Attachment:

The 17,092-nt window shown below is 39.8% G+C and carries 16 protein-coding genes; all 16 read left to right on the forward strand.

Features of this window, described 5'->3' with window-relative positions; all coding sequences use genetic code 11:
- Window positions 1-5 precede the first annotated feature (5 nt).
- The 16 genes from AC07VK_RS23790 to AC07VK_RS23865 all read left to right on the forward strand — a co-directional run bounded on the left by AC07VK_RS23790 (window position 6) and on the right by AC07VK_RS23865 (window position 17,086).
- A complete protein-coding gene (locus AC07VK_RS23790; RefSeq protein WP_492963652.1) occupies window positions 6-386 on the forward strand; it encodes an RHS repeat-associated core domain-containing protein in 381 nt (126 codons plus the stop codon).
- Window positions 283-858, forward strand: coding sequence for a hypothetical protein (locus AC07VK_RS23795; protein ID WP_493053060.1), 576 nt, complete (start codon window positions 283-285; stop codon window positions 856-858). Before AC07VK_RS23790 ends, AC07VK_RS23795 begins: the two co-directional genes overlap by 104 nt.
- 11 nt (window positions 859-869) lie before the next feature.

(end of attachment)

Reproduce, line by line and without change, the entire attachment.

The 17,092-nt window shown below is 39.8% G+C and carries 16 protein-coding genes; all 16 read left to right on the forward strand.

Features of this window, described 5'->3' with window-relative positions; all coding sequences use genetic code 11:
- Window positions 1-5 precede the first annotated feature (5 nt).
- The 16 genes from AC07VK_RS23790 to AC07VK_RS23865 all read left to right on the forward strand — a co-directional run bounded on the left by AC07VK_RS23790 (window position 6) and on the right by AC07VK_RS23865 (window position 17,086).
- A complete protein-coding gene (locus AC07VK_RS23790; RefSeq protein WP_492963652.1) occupies window positions 6-386 on the forward strand; it encodes an RHS repeat-associated core domain-containing protein in 381 nt (126 codons plus the stop codon).
- Window positions 283-858, forward strand: coding sequence for a hypothetical protein (locus AC07VK_RS23795; protein ID WP_493053060.1), 576 nt, complete (start codon window positions 283-285; stop codon window positions 856-858). Before AC07VK_RS23790 ends, AC07VK_RS23795 begins: the two co-directional genes overlap by 104 nt.
- 11 nt (window positions 859-869) lie before the next feature.